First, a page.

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The purpose of this study was to identify and validate circulating microRNAs (miRNAs) in human plasma for use as breast cancer (BC) biomarkers and to analyze their relationship to clinicopathologic features and its preliminary biological function. Genome-wide expression profiling of miRNAs in BC was investigated by microarray analysis. miR-155 was up-regulated greater than two-fold in BC compared with Normal Adjacent Tissue (NAT), whereas let-7b, miR-381, miR-10b, miR-125a-5p, miR-335, miR-205 and miR-145 were down- regulated greater than two-fold. Our hypothesis was that circulating miRNAs are also present and differentially expressed in the serum of BC patients compared to controls. Using real-time PCR (RT-PCR), we analyzed miR-205 and miR-155 in archived serum from 30 participants, 20 with breast cancer and 10 healthy people. miR-205 was down-regulated in BC patient serum while miR-155 was up-regulated. Furthermore, we analyzed the relationship between the expression levels of these two miRNAs and the clinicopathologic parameters of BC patients. High expression of miR155 was associated with clinical stage, molecular type, Ki-67 and p53 in BC patients (P<0.05). By contrast, we found no significant correlation between miR-205 and BC patient clinicopathologic parameters. Functional analysis showed that ectopic expression of miR-205 significantly inhibits cell proliferation and promotes apoptosis. miR-205 was down-regulated and miR-155 was up-regulated in BC patient serum. miR-155 was positive correlated with clinical stage and ki-67 and negatively correlated with p53 status.
Current diagnostic approach to patients with adnexal masses: which tools are relevant in routine praxis?
Milan M. Terzic, Jelena Dotlic, Ivana Likic, Nebojsa Ladjevic, Natasa Brndusic, Nebojsa Arsenovic, Sanja Maricic, Tihomir Mihailovic, Sasa Andrijasevic
2013, 25(1): 55-62. doi: 10.3978/j.issn.1000-9604.2013.01.01
Abstract(302) FullText HTML (248) PDF 235KB(0)
ObjectiveThe aim of the study was to investigate which anamnestic, laboratory and ultrasound parameters used in routine practice could predict the nature of adnexal mass, thus enabling referral to relevant specialist.MethodsStudy involved the women treated for adnexal tumors throughout a period of 2 years. On admission, detailed anamnestic and laboratory data were obtained, expert ultrasound scan was performed, and power Doppler index (PDI), risk of malignancy index (RMI) and body mass index (BMI) were calculated for all patients. Obtained data were related to histopathological findings, and statistically analyzed.ResultsThe study included 689 women (112 malignant, 544 benignant, and 33 borderline tumors). Malignant and borderline tumors were more frequent in postmenopausal women (P=0.000). Women who had benignant tumors had the lowest BMI (P=0.000). There were significant (P<0.05) differences among tumor types regarding erythrocyte sedimentation rate, CA125 and carcinoembryonic antigen (CEA) levels. Among ultrasound findings, larger tumor diameter and ascites were more frequent in malignant tumors (P=0.000). Women with malignant tumors had highest values of RMI and PDI (P=0.000).ConclusionsAnamnestic data, ultrasound parameters and laboratory analyses were all found to be good discriminating factors among malignant, benignant and borderline tumors.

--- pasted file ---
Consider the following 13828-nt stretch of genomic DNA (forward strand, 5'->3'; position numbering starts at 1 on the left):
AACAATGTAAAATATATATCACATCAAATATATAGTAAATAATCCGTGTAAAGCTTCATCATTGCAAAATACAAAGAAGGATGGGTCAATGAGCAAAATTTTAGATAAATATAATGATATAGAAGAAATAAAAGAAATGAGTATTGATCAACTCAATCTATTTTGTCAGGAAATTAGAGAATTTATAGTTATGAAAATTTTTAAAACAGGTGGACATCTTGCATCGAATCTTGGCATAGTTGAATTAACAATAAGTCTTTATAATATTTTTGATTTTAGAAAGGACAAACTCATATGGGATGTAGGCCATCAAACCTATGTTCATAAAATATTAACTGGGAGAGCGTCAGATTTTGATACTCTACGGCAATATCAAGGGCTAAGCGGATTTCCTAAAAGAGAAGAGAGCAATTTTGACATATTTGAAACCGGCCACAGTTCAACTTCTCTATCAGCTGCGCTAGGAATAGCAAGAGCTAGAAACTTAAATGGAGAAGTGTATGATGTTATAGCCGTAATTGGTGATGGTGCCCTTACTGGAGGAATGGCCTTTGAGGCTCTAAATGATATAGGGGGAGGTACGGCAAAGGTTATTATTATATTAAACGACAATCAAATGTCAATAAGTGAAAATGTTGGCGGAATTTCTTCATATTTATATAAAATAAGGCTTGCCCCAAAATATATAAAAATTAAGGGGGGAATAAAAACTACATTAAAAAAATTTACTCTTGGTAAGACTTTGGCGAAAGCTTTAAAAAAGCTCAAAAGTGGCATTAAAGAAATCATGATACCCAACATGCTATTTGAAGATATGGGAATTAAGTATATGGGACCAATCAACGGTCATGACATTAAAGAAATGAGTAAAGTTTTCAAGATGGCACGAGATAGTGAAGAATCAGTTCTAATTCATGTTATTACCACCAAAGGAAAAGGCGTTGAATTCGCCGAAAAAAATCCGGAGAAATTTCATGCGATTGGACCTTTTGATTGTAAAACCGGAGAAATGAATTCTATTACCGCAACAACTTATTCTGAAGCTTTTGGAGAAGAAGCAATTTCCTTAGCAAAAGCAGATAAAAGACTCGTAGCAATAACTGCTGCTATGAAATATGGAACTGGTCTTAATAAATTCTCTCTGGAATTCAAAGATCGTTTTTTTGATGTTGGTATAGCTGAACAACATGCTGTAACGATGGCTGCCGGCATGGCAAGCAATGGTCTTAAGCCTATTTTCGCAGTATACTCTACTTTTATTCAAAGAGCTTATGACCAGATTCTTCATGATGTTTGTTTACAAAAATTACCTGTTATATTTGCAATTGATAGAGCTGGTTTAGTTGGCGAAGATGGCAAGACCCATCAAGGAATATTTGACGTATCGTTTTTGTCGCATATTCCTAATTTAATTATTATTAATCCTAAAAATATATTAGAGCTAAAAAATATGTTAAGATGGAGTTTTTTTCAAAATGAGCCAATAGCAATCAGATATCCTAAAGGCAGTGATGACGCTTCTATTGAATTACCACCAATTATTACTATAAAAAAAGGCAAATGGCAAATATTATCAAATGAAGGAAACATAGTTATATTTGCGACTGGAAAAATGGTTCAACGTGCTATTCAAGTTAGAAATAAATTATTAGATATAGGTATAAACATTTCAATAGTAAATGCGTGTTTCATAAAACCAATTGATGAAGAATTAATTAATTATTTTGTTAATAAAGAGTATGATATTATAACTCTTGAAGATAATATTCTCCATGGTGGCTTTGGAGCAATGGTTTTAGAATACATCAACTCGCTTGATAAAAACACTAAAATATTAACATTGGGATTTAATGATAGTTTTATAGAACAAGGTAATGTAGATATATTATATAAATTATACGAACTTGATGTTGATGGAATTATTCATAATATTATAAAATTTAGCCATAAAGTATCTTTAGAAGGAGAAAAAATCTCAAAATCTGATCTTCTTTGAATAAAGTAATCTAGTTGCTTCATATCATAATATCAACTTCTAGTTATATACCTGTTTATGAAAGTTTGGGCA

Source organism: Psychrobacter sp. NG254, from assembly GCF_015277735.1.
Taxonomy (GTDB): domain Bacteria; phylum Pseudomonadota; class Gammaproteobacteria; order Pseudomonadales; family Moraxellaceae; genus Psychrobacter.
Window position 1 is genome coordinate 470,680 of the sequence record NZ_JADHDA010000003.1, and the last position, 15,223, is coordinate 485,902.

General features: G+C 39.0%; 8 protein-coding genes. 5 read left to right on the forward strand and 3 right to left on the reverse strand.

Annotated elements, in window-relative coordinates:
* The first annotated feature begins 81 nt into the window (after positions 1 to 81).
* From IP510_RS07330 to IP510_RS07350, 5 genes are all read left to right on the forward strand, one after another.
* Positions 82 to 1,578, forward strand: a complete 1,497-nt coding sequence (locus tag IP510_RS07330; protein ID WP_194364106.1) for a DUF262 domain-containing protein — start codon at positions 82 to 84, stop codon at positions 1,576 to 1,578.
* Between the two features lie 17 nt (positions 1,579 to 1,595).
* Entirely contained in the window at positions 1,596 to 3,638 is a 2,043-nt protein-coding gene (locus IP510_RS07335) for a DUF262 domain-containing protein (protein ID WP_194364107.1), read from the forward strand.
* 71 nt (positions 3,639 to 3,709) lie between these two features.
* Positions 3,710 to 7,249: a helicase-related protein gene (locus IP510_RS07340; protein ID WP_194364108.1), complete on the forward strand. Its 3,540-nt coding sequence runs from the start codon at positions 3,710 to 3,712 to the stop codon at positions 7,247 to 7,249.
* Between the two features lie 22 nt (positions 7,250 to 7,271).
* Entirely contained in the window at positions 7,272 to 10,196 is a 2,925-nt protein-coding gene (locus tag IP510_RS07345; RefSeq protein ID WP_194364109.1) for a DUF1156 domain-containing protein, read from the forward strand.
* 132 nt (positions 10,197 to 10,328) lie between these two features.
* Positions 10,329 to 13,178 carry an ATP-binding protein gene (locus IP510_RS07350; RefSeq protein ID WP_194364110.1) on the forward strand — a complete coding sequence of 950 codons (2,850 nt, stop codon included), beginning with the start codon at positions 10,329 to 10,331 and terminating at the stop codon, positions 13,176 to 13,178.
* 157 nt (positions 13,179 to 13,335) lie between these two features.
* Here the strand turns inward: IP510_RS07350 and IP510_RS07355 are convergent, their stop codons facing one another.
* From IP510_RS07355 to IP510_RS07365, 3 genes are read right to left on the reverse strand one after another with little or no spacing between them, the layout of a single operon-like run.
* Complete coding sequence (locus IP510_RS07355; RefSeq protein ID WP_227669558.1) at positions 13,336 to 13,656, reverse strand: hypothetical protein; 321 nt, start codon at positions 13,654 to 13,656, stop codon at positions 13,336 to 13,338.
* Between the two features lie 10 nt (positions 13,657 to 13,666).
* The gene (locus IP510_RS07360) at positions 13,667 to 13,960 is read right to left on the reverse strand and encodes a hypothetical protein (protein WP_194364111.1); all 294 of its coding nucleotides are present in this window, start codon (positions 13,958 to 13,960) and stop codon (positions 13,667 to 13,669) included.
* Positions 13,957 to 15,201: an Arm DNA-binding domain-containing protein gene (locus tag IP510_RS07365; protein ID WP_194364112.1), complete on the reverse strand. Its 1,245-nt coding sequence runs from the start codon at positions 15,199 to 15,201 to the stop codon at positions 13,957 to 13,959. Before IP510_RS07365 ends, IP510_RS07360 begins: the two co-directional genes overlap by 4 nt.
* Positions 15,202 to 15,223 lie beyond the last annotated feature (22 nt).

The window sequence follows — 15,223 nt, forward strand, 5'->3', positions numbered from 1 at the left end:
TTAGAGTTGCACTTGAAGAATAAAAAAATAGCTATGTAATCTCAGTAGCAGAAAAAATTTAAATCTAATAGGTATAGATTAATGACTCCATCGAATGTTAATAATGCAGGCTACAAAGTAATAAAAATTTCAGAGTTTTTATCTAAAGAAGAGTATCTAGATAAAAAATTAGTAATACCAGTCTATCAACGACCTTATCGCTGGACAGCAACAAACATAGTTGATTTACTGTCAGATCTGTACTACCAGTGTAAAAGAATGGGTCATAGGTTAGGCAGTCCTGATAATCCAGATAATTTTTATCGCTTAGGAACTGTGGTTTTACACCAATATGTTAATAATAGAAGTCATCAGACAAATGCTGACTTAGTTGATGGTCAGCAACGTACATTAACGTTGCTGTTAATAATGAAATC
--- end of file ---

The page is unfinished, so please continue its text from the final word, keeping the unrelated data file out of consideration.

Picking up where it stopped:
Imatinib as preoperative therapy in Chinese patients with recurrent or metastatic GISTs
Chunmeng Wang, Biqiang Zheng, Yong Chen, Xi Cao, Ruming Zhang, Yingqiang Shi
2013, 25(1): 63-70. doi: 10.3978/j.issn.1000-9604.2012.12.01
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ObjectiveImatinib has dramatically altered the options for management of patients with gastrointestinal stromal tumours. However, it has become clear that secondary resistance to the drug develops during long-term therapy. The purpose of our study was to retrospectively analyze safety and long-term outcomes in Chinese patients with recurrent or metastatic GISTs treated with imatinib preoperatively.MethodsBetween June 2003 and June 2011, 22 patients underwent surgery for recurrent or metastatic GISTs after preoperative treatment with imatinib.ResultsComplete resection was accomplished in 8 of the 10 responsive disease (RD) patients (80%), and in 3 of the 12 patients (25%) who had progression disease (PD). The amount of blood loss during the operation in PD patients was higher than in RD patients. There was 1 hospital death in PD group related to surgery, while the other patients recovered with conservative therapy because complications were mild. The difference in median PFS between patients with RD and those with PD was significant (24.8 vs. 2.81 months, P<0.001). The difference in 2-year OS rate between patients with RD and those with PD was not significant (100% vs. 87.5%, P>0.05).ConclusionsOur study indicates that surgical intervention can improve the PFS of Chinese patients with recurrent or metastatic GISTs responsive to imatinib, but does not prolong OS as well as in patients who develop imatinib resistance. Surgical resection following imatinib treatment is feasible and can be considered for patients with advanced GISTs responsive to imatinib.